willieb said...

The future of TV is our children...and they have no clue as to the how and why of scheduling. My 3-year old granddaughter has been raised on Netflix and Amazon and Hulu Plus, and when she wants to see a show, she expects the TV to deliver it NOW. For example: attending a recent family wedding, we stayed in a hotel. She wanted to see "Blue's Clues" and her dad tried to explain to her that it wasn't on the hotel TV, that she had to watch what the channel programmed. Tears ensued.

Rick Wiedmayer said...

Most viewers watch sports in real time. And they can’t skip the commercials.

But the mute button still works miracles.

Gloria said...

When I was in high school my best friend and I were hooked on "Soap" and if one of us missed it we would spend homeroom writing a recap for the other.

Now I have the entire series on DVD. I feel old.

The Bumble Bee Pendant said...

My wife and I are more likely to try out a show when it's on "live" then DVRing it and trying it out.

If we stumble across it and like it then we will go ondemand and see if we can find earlier episodes.

Of course, when we go ondemand usually there is no faster forwarding through commercials.
At that point the Network wins.

Unfortunately, we are usually LATE to the "party" and the show is getting cancelled. lol

Curt Alliaume said...

It's possible NBC and ABC had the right idea by putting A to Z and Selfie on line, but it didn't work in these cases. IMHO, A to Z was good (at least the pilot was), but romantic sitcoms where the romance is the basis for the "sit" don't seem to work. (The time slot, Thursdays at 9:30 opposite football and ABC's dramas and after Really Bad Judge, probably didn't help.) Previewing Selfie just proved it was a lousy show.

Breadbaker said...

I have no idea what time The Good Wife is on. I've only seen it streaming on Amazon. Which has worked great for me, because I could see the arcs for the seasons without having to wait a week for the next episode. And even being (SPOILER ALERT!) spoiled for Will's death, I didn't know the name of the episode where he died, and it was still a surprise (even though I was anticipating it was around the time it happened).

Scooter Schechtman said...

My schedule tells me "Banacek" is on MeTV tonight, the one with Joanna Pettet's belly button. I don't know what these retro channels are doing but I like it.

Barbara C. said...

I have 5 children under 12. Without the DVR I would NEVER get to watch a show in its entirety. The fact that I can skip through commercials is a time and life saver.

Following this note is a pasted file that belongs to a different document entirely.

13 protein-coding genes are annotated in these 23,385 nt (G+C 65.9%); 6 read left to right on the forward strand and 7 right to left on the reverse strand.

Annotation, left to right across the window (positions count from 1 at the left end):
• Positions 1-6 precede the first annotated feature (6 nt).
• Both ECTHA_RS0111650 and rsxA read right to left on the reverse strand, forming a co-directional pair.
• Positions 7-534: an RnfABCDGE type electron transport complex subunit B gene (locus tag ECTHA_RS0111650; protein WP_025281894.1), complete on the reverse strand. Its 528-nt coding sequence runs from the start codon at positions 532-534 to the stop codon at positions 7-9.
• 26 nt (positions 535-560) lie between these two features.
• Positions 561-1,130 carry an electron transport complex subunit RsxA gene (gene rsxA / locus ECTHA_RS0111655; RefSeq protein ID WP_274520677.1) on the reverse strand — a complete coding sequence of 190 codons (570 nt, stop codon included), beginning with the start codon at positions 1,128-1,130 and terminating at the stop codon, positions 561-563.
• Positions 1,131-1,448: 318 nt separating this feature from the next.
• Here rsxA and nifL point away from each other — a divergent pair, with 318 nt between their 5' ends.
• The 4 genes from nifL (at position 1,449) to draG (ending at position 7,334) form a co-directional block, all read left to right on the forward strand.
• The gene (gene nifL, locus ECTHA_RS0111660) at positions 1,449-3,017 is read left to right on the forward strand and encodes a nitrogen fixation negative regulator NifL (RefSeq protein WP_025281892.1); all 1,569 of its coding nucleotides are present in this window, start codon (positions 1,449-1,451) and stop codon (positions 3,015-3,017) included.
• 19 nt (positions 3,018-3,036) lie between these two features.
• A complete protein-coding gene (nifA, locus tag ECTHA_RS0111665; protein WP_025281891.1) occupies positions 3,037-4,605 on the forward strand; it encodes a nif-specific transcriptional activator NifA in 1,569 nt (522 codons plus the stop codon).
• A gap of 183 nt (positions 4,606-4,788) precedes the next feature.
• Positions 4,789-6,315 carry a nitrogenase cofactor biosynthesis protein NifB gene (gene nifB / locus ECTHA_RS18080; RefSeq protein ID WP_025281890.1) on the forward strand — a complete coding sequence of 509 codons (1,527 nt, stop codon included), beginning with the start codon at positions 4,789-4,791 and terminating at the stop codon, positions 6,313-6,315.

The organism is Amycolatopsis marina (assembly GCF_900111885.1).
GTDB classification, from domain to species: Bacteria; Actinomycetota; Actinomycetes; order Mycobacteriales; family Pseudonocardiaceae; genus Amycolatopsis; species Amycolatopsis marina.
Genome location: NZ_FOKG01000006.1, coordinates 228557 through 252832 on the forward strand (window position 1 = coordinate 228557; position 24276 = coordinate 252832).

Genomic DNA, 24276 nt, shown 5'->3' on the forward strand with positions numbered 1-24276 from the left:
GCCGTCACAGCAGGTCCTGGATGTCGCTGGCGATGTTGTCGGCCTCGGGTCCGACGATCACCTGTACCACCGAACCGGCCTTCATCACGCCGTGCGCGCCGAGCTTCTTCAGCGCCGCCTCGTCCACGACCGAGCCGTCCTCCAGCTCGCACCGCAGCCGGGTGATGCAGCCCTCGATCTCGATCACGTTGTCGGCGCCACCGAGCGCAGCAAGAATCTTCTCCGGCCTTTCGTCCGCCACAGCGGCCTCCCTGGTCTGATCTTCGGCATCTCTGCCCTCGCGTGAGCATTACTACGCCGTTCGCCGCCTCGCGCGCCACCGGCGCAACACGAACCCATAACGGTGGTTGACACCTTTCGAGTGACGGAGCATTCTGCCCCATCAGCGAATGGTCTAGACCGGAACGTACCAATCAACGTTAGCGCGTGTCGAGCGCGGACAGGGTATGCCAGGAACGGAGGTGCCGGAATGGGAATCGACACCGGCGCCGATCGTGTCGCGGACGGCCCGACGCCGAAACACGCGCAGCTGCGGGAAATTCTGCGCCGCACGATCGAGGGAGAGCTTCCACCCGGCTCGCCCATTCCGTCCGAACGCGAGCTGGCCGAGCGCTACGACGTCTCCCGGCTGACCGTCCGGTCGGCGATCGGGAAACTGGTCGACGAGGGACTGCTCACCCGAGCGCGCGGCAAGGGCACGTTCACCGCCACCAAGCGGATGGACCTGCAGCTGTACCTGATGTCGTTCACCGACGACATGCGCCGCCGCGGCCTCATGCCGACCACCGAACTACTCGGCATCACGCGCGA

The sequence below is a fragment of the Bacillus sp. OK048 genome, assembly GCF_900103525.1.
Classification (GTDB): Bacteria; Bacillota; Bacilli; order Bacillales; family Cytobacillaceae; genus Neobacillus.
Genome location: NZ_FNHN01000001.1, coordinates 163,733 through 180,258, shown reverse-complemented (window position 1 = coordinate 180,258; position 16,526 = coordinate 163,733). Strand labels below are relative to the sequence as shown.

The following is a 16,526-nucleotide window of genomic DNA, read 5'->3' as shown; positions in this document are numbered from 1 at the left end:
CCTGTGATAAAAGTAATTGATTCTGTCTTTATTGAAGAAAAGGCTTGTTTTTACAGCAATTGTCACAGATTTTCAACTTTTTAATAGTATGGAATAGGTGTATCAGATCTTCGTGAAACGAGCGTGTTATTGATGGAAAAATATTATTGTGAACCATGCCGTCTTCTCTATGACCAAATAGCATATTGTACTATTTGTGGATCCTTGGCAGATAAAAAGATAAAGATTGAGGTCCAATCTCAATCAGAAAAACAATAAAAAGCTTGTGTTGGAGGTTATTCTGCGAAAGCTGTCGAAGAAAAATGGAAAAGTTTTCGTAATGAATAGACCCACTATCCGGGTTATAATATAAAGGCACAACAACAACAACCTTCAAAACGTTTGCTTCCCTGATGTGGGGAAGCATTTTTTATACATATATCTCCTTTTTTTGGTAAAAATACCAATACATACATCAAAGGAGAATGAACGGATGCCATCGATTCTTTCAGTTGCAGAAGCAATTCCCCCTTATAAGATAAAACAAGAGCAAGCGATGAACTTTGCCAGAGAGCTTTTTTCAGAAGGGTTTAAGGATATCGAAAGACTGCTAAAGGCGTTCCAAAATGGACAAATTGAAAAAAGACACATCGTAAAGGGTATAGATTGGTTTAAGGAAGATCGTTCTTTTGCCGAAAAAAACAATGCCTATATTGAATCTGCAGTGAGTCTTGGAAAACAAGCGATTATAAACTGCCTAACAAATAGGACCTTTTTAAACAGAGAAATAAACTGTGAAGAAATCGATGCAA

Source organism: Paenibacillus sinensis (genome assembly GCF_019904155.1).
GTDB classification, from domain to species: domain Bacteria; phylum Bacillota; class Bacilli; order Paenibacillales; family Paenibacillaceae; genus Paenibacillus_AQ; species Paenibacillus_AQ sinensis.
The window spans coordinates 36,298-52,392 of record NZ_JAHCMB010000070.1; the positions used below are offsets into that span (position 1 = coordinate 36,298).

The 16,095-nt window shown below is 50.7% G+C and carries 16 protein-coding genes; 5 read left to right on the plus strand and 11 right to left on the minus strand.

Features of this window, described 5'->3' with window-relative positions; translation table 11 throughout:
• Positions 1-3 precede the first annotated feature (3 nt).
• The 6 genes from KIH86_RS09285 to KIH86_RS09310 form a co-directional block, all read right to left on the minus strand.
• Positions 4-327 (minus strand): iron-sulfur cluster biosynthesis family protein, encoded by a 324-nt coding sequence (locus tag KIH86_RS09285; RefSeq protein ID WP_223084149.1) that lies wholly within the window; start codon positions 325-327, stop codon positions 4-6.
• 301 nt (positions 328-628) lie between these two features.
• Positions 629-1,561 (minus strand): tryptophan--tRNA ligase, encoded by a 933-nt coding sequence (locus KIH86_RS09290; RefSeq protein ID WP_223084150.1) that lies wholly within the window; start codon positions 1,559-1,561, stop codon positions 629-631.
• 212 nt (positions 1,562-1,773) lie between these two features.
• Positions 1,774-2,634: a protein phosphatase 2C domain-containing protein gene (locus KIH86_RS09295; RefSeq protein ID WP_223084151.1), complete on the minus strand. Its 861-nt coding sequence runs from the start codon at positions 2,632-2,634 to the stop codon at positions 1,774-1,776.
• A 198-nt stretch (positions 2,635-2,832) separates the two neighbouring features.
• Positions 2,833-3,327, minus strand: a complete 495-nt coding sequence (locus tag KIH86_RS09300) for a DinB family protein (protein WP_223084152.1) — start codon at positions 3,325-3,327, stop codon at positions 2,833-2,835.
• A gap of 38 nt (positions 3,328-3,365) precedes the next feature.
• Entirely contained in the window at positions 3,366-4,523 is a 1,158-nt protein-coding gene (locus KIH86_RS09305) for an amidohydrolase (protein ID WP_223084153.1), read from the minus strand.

I could see where scheduling could still be important, too, in terms of how the DVR often records up to five minutes of the next show. So the network has 5 minutes to make a good impression.

MikeN said...

When he says people who DVR still watch commercials, may be getting conflating Comcast OnDemand which frequently does not let you fast forward.

While perhaps 'the handwriting is on the wall', this is only for people who are not willing to pay $100 a month for cable. For people who never were willing to pay $50 a month for cable, then the networks' scheduling is important. Antenna use is still very large. This is why the broadcast news shows get higher ratings than CNN.
Given that they are now broadcasting in HD, it is a good deal for people with cable as well, since comcast charges an extra $10 a month just to get HD.

All that is needed is a good DVR box to go with the antenna.

404 said...

We cut the chord a while ago, and with the exception of live sports, I don't miss a single thing. I only know which night some shows air because they show up in my queue the next day. There are a handful of shows we can't get through Netflix or Hulu, and that's what Amazon is for. A couple of bucks per episode the next day is still so much cheaper than what we were paying for DirectTV.

It's funny to me, though, how many people use Hulu plus and complain about the commercials. "What, I pay 8 bucks a month and I still have to watch commercials?" Meanwhile, this person is paying over a hundred bucks for cable, sits through commercials, pays for scores of channels that he/she will never watch, and doesn't bat an eye.

Roseann said...

I NEVER watch shows in real time. I DVR everything and zap the commercials. Otherwise how could I get out to see Five Presidents at ATC?

Bryan L said...

I'm with Roseann. I DVR everything and zap through the commercials. On the rare occasion I watch live, I sit there punching the fast forward button at every commercial break. I'm Pavlov's viewer. But I also can compress the vast majority of my network TV viewing, and save myself hours of time per week.

If it's a "water cooler" show or I'm worried about spoilers (which I don't care about), I watch it the next morning at 5 am when I'm exercising.

BetterYeti said...

I was a TiVo early adopter well over ten years ago and, like Ken, the only live, appointment viewing for me are the water cooler shows. (Even NFL games I record and start watching about an hour in; there's so much filler I usually see the very end in real time).

Anyway, I find I am much, much less like to buzz through commercials than I used to. The difference from when I got my first DVR: twitter, imessage, etc. My hands are otherwise occupied and not with the remote.